insulating region can be increased and hence the capacitance
value decreased.
 Thus, if the info signal is applied to the varactor diode, the
capacitance will therefore be increased and decreased in
sympathy with the incoming signal.

The Varactor Modulator Circuit


Figure: The Varactor
Modulator Circuit

 Note that tuned circuit sets the operating freq of the oscillator and
the varactor, which is effectively in parallel with the tuned circuit.
 C1 is a DC blocking capacitor to provide DC isolation between the
oscillator and the collector of the transistor.
 L1 is an RF choke which allows the info signal through to the
varactor but blocks the RF signals.

The Varactor Modulator Circuit

The Operation of the Varactor Modulator

 The info signal is applied to the base of the input transistor and appears
amplified and inverted at the collector.
 This low freq signal passes through the RF choke (L1) and is applied across
the varactor diode.
 Varactor diode behaves as a voltage controlled capacitor.
 When low reverse biased voltage is applied, more capacitance is
generated and thus decrease the frequency.
 When high reverse biased voltage is applied, less capacitance is
generated and thus increase the frequency.
 The varactor diode changes its capacitance in sympathy with the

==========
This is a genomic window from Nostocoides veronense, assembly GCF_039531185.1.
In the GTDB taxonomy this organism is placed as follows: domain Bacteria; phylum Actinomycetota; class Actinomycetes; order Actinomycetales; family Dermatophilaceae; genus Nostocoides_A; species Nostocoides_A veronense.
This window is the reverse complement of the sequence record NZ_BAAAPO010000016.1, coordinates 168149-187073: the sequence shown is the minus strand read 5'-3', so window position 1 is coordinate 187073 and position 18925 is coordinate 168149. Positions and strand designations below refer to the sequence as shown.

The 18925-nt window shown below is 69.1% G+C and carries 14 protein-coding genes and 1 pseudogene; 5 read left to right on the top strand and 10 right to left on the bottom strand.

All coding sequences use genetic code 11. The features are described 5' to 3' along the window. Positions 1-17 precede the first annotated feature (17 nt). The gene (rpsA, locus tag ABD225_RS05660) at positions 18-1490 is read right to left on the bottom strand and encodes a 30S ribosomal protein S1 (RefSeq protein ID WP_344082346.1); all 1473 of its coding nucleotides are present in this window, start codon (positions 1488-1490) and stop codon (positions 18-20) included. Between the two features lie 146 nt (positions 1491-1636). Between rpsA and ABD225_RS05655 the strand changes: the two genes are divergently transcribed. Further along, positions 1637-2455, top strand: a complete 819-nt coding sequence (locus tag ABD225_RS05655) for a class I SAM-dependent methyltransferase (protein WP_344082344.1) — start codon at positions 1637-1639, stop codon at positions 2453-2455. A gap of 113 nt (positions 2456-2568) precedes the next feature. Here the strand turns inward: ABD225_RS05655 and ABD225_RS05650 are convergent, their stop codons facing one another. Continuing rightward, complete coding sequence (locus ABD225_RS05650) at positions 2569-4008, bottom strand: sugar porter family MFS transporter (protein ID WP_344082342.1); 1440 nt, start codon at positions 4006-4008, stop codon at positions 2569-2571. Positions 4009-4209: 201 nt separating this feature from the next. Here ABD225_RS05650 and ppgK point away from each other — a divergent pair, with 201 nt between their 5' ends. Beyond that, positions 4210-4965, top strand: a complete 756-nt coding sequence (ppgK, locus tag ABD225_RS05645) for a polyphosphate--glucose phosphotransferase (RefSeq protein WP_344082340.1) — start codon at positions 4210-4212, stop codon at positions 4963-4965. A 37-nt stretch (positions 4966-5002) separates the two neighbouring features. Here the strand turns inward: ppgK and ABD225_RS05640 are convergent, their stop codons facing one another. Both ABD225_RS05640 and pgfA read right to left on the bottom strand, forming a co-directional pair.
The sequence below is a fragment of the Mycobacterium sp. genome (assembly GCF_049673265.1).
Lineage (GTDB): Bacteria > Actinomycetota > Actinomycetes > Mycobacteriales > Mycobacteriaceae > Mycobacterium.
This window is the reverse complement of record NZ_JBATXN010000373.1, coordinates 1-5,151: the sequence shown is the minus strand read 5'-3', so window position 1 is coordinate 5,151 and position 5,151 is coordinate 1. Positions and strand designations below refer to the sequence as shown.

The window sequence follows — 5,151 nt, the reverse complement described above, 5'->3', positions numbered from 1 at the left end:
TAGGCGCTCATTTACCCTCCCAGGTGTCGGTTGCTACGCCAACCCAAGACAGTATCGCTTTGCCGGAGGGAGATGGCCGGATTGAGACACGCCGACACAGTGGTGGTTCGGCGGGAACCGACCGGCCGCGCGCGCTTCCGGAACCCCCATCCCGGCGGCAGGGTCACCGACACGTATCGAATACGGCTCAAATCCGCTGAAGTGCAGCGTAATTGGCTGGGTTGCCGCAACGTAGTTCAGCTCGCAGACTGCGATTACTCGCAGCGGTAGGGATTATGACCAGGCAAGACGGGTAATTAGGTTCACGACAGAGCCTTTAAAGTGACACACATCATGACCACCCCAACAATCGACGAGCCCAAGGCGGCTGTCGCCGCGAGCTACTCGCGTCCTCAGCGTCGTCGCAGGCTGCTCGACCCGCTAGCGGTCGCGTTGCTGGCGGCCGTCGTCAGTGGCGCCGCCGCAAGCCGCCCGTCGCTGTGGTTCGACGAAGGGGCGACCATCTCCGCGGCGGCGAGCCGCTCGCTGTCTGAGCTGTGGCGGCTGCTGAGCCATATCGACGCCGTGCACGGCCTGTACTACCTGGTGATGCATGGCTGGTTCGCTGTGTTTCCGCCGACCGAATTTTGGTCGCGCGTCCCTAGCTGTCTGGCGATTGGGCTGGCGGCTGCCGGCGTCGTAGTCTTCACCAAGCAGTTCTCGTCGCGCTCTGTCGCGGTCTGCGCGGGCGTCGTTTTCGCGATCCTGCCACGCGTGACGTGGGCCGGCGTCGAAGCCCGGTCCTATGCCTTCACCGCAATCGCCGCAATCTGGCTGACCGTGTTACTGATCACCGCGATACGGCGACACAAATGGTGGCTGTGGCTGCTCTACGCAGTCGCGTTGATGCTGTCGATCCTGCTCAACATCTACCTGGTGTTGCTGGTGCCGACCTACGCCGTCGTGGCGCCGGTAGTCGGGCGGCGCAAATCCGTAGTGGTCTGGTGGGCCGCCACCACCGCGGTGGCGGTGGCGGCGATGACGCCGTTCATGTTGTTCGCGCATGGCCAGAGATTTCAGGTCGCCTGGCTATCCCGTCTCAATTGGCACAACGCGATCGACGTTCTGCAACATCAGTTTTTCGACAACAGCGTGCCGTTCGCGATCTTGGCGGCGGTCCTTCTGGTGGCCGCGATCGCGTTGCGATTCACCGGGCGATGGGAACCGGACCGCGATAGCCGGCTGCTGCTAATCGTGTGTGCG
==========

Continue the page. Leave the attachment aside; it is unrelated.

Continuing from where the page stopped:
info signal and therefore changes the total value of the
capacitance in the tuned circuit.
 The changing value of capacitance causes the oscillator freq to increase
and decrease under the control of the information signal.
 The output is therefore an FM signal.

The Reactance Modulator Circuit
Behave like a
variable capacitor

Figure: The Reactance Modulator Circuit

 Task – how to make transistor appear to be a capacitor?

 Solution – making it generate a current that is leading an applied
voltage by connecting C and R in series with the collector and the
input of the transistor.


The Reactance Modulator Circuit

The Operation of the Reactance Modulator

 The oscillator and tuned cct provided the unmodulated carrier

freq, and this freq is present on the collector of the transistor.
 C and R provide phase shift between the collector voltage and
current – this makes the cct appear as a capacitance.
 The changing info signal being applied to the base has the same
effect as changing the bias voltage applied to the transistor i.e
capacitance value will increase / decrease.
 As the capacitance is effectively in parallel with the tuned cct, the
variations in value will cause the freq of resonance to change and
hence the carrier freq will be varied in sympathy with the info
signal input.


FM Receiver

 Similar to AM superhet Rx. The most significant different is